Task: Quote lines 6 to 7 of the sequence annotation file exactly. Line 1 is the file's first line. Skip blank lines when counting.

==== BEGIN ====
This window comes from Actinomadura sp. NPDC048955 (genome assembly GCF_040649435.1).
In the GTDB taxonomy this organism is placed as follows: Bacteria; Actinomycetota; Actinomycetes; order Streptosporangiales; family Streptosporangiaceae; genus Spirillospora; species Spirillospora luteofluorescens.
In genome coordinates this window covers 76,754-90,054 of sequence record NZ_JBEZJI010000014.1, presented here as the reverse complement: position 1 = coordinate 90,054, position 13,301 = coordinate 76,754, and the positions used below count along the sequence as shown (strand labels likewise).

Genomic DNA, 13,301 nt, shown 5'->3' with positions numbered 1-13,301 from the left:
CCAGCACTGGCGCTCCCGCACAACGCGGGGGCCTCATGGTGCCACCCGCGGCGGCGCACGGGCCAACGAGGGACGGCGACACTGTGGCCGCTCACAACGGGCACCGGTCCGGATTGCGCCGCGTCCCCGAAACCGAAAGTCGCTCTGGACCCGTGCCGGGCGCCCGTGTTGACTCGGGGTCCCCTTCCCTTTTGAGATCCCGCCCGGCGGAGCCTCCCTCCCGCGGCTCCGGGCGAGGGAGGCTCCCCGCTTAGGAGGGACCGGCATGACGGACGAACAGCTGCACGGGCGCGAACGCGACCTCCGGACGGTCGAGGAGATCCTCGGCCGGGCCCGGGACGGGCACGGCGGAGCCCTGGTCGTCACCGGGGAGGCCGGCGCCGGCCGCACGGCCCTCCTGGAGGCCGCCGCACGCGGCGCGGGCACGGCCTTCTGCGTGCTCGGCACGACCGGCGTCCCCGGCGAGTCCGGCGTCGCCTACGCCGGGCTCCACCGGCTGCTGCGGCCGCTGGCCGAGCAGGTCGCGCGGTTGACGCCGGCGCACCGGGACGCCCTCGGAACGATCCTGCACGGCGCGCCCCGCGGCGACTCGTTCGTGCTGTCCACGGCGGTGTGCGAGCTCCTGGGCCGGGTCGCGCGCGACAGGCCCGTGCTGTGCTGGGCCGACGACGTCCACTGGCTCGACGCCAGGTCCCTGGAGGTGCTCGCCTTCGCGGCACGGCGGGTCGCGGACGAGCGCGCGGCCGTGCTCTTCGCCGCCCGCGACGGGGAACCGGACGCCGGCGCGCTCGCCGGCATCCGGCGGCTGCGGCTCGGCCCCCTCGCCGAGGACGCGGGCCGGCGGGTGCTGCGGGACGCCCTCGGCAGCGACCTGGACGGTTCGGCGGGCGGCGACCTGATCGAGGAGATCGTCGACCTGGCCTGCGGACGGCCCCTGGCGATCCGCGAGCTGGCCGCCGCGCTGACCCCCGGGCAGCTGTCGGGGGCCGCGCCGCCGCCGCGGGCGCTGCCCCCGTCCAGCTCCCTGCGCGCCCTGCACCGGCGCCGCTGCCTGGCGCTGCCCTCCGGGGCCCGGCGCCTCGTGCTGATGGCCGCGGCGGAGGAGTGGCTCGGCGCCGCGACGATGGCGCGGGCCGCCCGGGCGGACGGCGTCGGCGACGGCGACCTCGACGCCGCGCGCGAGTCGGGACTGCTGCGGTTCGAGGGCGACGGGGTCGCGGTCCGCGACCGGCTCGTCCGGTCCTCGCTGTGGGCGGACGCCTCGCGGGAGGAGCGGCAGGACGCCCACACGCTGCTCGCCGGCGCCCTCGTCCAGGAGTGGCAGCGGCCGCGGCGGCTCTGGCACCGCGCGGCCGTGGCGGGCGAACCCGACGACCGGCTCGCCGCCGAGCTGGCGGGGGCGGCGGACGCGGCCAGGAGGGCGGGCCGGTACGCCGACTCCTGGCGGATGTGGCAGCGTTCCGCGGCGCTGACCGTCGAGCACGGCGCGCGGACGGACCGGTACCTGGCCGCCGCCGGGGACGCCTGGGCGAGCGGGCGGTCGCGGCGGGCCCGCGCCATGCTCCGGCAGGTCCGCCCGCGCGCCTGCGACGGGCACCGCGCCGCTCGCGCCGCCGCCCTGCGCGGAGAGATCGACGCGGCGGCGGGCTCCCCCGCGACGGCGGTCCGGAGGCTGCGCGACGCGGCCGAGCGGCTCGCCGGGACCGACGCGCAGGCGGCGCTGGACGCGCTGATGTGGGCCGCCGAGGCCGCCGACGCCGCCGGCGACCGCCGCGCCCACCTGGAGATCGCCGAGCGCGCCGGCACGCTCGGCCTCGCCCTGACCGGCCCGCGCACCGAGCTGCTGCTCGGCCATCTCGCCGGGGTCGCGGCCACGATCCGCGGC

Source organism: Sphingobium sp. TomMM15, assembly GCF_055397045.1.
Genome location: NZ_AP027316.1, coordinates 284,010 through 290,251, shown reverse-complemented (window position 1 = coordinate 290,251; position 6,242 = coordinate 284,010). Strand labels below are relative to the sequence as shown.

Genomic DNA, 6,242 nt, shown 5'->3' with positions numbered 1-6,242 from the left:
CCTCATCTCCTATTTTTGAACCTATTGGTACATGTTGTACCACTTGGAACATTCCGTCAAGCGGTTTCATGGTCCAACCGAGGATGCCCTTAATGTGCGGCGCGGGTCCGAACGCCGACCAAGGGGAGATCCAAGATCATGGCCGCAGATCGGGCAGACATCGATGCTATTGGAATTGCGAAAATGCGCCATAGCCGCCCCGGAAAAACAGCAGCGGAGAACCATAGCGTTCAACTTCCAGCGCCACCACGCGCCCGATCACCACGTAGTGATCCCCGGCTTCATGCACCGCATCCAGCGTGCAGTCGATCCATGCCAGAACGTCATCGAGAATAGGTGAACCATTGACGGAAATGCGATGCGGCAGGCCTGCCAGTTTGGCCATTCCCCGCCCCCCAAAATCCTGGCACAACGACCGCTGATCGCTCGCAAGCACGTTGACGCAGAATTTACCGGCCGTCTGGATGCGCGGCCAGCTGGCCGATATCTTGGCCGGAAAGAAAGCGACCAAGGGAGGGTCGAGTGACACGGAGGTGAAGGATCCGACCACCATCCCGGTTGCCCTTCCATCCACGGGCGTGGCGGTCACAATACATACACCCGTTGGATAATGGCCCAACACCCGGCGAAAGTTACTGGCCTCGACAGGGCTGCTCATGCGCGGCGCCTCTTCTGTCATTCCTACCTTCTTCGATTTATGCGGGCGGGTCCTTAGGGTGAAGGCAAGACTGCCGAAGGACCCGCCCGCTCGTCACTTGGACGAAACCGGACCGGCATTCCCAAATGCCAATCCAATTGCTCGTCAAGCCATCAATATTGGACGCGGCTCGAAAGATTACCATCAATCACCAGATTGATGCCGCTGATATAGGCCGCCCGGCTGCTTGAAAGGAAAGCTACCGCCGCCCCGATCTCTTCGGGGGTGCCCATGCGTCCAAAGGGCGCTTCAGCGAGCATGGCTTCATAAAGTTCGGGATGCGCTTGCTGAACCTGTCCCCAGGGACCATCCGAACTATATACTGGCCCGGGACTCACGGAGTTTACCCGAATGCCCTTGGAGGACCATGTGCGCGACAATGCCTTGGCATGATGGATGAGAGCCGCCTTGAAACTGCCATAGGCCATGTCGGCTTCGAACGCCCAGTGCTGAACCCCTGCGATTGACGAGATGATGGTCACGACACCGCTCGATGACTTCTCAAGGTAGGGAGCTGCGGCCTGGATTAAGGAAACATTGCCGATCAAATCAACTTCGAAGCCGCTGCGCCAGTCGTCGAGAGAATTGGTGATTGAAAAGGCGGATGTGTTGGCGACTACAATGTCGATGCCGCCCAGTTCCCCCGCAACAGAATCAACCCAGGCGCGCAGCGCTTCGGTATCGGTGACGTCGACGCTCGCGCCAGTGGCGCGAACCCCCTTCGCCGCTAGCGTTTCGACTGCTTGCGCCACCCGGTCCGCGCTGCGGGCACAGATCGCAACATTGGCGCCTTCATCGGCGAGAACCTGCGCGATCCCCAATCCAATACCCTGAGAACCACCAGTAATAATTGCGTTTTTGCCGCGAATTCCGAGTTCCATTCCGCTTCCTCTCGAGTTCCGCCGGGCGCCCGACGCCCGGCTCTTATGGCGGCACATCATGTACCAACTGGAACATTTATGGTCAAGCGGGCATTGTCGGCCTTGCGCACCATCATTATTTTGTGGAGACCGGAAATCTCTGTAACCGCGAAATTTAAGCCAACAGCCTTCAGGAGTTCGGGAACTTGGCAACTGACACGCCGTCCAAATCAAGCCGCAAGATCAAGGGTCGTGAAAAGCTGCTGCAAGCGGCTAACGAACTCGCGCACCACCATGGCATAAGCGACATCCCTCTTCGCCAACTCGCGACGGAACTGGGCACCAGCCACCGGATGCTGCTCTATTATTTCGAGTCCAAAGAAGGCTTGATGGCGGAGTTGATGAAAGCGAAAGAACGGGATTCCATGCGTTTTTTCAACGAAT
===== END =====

Source organism: Sphingobium sp. TomMM15, assembly GCF_055397045.1.
Genome location: NZ_AP027316.1, coordinates 284,010 through 290,251, shown reverse-complemented (window position 1 = coordinate 290,251; position 6,242 = coordinate 284,010). Strand labels below are relative to the sequence as shown.